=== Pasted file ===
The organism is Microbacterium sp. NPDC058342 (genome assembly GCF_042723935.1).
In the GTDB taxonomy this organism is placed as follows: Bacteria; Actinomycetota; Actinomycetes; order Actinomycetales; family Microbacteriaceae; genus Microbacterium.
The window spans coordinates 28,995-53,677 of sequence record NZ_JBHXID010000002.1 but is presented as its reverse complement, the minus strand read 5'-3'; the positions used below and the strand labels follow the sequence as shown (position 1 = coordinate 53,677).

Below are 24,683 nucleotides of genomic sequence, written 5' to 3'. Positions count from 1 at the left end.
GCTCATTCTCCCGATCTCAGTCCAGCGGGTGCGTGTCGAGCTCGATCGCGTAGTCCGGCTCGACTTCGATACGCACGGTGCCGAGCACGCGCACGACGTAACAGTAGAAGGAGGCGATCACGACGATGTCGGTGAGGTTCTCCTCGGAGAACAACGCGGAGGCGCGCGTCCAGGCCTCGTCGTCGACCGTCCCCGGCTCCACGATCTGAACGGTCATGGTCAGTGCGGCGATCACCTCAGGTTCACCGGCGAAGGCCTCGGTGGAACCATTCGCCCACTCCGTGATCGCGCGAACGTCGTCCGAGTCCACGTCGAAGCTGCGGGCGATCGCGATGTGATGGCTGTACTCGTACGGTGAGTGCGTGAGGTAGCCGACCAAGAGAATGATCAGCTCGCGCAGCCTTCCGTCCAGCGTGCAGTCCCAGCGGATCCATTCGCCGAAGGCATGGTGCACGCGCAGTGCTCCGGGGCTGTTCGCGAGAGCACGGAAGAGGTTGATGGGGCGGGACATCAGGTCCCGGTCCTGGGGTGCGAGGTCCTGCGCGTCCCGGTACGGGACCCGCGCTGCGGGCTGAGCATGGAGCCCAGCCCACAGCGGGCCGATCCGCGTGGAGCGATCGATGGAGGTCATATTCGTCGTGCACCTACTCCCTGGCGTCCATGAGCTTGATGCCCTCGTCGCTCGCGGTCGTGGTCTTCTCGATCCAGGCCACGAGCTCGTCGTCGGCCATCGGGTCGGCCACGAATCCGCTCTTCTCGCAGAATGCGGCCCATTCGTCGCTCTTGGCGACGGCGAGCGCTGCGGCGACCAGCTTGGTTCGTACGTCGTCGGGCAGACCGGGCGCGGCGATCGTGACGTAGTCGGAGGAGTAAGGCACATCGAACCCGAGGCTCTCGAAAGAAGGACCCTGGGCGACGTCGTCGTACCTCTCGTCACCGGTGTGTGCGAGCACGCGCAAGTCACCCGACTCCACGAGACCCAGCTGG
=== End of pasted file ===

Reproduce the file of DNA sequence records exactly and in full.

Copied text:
The organism is Microbacterium sp. NPDC058342 (genome assembly GCF_042723935.1).
In the GTDB taxonomy this organism is placed as follows: Bacteria; Actinomycetota; Actinomycetes; order Actinomycetales; family Microbacteriaceae; genus Microbacterium.
The window spans coordinates 28,995-53,677 of sequence record NZ_JBHXID010000002.1 but is presented as its reverse complement, the minus strand read 5'-3'; the positions used below and the strand labels follow the sequence as shown (position 1 = coordinate 53,677).

Below are 24,683 nucleotides of genomic sequence, written 5' to 3'. Positions count from 1 at the left end.
GCTCATTCTCCCGATCTCAGTCCAGCGGGTGCGTGTCGAGCTCGATCGCGTAGTCCGGCTCGACTTCGATACGCACGGTGCCGAGCACGCGCACGACGTAACAGTAGAAGGAGGCGATCACGACGATGTCGGTGAGGTTCTCCTCGGAGAACAACGCGGAGGCGCGCGTCCAGGCCTCGTCGTCGACCGTCCCCGGCTCCACGATCTGAACGGTCATGGTCAGTGCGGCGATCACCTCAGGTTCACCGGCGAAGGCCTCGGTGGAACCATTCGCCCACTCCGTGATCGCGCGAACGTCGTCCGAGTCCACGTCGAAGCTGCGGGCGATCGCGATGTGATGGCTGTACTCGTACGGTGAGTGCGTGAGGTAGCCGACCAAGAGAATGATCAGCTCGCGCAGCCTTCCGTCCAGCGTGCAGTCCCAGCGGATCCATTCGCCGAAGGCATGGTGCACGCGCAGTGCTCCGGGGCTGTTCGCGAGAGCACGGAAGAGGTTGATGGGGCGGGACATCAGGTCCCGGTCCTGGGGTGCGAGGTCCTGCGCGTCCCGGTACGGGACCCGCGCTGCGGGCTGAGCATGGAGCCCAGCCCACAGCGGGCCGATCCGCGTGGAGCGATCGATGGAGGTCATATTCGTCGTGCACCTACTCCCTGGCGTCCATGAGCTTGATGCCCTCGTCGCTCGCGGTCGTGGTCTTCTCGATCCAGGCCACGAGCTCGTCGTCGGCCATCGGGTCGGCCACGAATCCGCTCTTCTCGCAGAATGCGGCCCATTCGTCGCTCTTGGCGACGGCGAGCGCTGCGGCGACCAGCTTGGTTCGTACGTCGTCGGGCAGACCGGGCGCGGCGATCGTGACGTAGTCGGAGGAGTAAGGCACATCGAACCCGAGGCTCTCGAAAGAAGGACCCTGGGCGACGTCGTCGTACCTCTCGTCACCGGTGTGTGCGAGCACGCGCAAGTCACCCGACTCCACGAGACCCAGCTGG